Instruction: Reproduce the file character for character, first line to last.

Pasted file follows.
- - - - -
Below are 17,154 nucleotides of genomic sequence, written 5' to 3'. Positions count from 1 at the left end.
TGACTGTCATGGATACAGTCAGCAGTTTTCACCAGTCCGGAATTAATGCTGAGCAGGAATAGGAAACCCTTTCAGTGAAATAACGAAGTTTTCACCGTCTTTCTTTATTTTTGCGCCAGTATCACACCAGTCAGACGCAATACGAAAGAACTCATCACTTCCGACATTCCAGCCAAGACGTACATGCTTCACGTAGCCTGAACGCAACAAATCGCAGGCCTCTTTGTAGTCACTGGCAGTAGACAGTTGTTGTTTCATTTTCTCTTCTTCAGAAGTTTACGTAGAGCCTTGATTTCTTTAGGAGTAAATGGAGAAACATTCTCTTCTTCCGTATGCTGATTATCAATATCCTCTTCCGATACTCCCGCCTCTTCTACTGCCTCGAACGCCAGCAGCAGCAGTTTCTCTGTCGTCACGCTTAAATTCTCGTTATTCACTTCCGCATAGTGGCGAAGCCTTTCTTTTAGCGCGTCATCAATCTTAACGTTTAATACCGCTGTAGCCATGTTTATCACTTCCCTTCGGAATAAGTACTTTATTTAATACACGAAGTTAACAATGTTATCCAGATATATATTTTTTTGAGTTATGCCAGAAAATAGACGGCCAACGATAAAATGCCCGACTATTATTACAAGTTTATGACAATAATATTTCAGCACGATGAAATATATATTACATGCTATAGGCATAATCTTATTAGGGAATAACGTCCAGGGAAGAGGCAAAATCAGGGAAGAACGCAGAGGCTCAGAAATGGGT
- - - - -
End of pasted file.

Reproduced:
Below are 17,154 nucleotides of genomic sequence, written 5' to 3'. Positions count from 1 at the left end.
TGACTGTCATGGATACAGTCAGCAGTTTTCACCAGTCCGGAATTAATGCTGAGCAGGAATAGGAAACCCTTTCAGTGAAATAACGAAGTTTTCACCGTCTTTCTTTATTTTTGCGCCAGTATCACACCAGTCAGACGCAATACGAAAGAACTCATCACTTCCGACATTCCAGCCAAGACGTACATGCTTCACGTAGCCTGAACGCAACAAATCGCAGGCCTCTTTGTAGTCACTGGCAGTAGACAGTTGTTGTTTCATTTTCTCTTCTTCAGAAGTTTACGTAGAGCCTTGATTTCTTTAGGAGTAAATGGAGAAACATTCTCTTCTTCCGTATGCTGATTATCAATATCCTCTTCCGATACTCCCGCCTCTTCTACTGCCTCGAACGCCAGCAGCAGCAGTTTCTCTGTCGTCACGCTTAAATTCTCGTTATTCACTTCCGCATAGTGGCGAAGCCTTTCTTTTAGCGCGTCATCAATCTTAACGTTTAATACCGCTGTAGCCATGTTTATCACTTCCCTTCGGAATAAGTACTTTATTTAATACACGAAGTTAACAATGTTATCCAGATATATATTTTTTTGAGTTATGCCAGAAAATAGACGGCCAACGATAAAATGCCCGACTATTATTACAAGTTTATGACAATAATATTTCAGCACGATGAAATATATATTACATGCTATAGGCATAATCTTATTAGGGAATAACGTCCAGGGAAGAGGCAAAATCAGGGAAGAACGCAGAGGCTCAGAAATGGGT